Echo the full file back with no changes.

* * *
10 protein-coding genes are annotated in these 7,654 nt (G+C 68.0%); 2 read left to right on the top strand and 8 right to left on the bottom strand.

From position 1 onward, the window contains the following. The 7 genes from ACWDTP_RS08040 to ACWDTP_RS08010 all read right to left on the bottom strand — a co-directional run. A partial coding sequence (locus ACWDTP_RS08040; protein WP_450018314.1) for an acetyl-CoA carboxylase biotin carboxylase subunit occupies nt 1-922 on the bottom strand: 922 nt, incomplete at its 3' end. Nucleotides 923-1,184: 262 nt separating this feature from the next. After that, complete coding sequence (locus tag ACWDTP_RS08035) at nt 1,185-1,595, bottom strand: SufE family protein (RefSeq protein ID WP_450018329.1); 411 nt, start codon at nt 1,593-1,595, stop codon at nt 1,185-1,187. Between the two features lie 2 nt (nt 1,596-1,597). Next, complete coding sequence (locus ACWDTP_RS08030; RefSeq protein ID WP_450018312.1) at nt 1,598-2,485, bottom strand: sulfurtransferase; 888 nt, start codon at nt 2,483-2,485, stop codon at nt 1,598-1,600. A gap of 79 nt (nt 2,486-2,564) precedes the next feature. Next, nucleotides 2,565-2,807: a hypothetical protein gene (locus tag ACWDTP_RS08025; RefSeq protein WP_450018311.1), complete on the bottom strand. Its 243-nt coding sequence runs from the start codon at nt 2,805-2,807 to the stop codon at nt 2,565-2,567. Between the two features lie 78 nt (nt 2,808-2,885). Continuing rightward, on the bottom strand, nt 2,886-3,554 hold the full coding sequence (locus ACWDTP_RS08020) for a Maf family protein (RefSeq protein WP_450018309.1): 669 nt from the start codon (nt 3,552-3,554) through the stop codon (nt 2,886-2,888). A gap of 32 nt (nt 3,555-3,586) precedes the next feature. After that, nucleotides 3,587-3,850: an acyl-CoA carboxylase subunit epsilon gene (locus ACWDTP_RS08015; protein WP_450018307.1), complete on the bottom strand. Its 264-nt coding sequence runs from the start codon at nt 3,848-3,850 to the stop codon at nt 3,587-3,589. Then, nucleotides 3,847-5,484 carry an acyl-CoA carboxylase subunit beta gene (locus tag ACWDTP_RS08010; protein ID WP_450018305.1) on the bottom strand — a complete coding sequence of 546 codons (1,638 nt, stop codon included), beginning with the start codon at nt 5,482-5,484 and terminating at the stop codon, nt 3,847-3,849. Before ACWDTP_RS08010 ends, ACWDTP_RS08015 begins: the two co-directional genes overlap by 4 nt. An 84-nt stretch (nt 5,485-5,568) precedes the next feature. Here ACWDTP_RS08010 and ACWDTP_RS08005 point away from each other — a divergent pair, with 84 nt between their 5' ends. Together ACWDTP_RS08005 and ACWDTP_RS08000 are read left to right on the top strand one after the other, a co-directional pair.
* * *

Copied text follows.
10 protein-coding genes are annotated in these 7,654 nt (G+C 68.0%); 2 read left to right on the top strand and 8 right to left on the bottom strand.

From position 1 onward, the window contains the following. The 7 genes from ACWDTP_RS08040 to ACWDTP_RS08010 all read right to left on the bottom strand — a co-directional run. A partial coding sequence (locus ACWDTP_RS08040; protein WP_450018314.1) for an acetyl-CoA carboxylase biotin carboxylase subunit occupies nt 1-922 on the bottom strand: 922 nt, incomplete at its 3' end. Nucleotides 923-1,184: 262 nt separating this feature from the next. After that, complete coding sequence (locus tag ACWDTP_RS08035) at nt 1,185-1,595, bottom strand: SufE family protein (RefSeq protein ID WP_450018329.1); 411 nt, start codon at nt 1,593-1,595, stop codon at nt 1,185-1,187. Between the two features lie 2 nt (nt 1,596-1,597). Next, complete coding sequence (locus ACWDTP_RS08030; RefSeq protein ID WP_450018312.1) at nt 1,598-2,485, bottom strand: sulfurtransferase; 888 nt, start codon at nt 2,483-2,485, stop codon at nt 1,598-1,600. A gap of 79 nt (nt 2,486-2,564) precedes the next feature. Next, nucleotides 2,565-2,807: a hypothetical protein gene (locus tag ACWDTP_RS08025; RefSeq protein WP_450018311.1), complete on the bottom strand. Its 243-nt coding sequence runs from the start codon at nt 2,805-2,807 to the stop codon at nt 2,565-2,567. Between the two features lie 78 nt (nt 2,808-2,885). Continuing rightward, on the bottom strand, nt 2,886-3,554 hold the full coding sequence (locus ACWDTP_RS08020) for a Maf family protein (RefSeq protein WP_450018309.1): 669 nt from the start codon (nt 3,552-3,554) through the stop codon (nt 2,886-2,888). A gap of 32 nt (nt 3,555-3,586) precedes the next feature. After that, nucleotides 3,587-3,850: an acyl-CoA carboxylase subunit epsilon gene (locus ACWDTP_RS08015; protein WP_450018307.1), complete on the bottom strand. Its 264-nt coding sequence runs from the start codon at nt 3,848-3,850 to the stop codon at nt 3,587-3,589. Then, nucleotides 3,847-5,484 carry an acyl-CoA carboxylase subunit beta gene (locus tag ACWDTP_RS08010; protein ID WP_450018305.1) on the bottom strand — a complete coding sequence of 546 codons (1,638 nt, stop codon included), beginning with the start codon at nt 5,482-5,484 and terminating at the stop codon, nt 3,847-3,849. Before ACWDTP_RS08010 ends, ACWDTP_RS08015 begins: the two co-directional genes overlap by 4 nt. An 84-nt stretch (nt 5,485-5,568) precedes the next feature. Here ACWDTP_RS08010 and ACWDTP_RS08005 point away from each other — a divergent pair, with 84 nt between their 5' ends. Together ACWDTP_RS08005 and ACWDTP_RS08000 are read left to right on the top strand one after the other, a co-directional pair.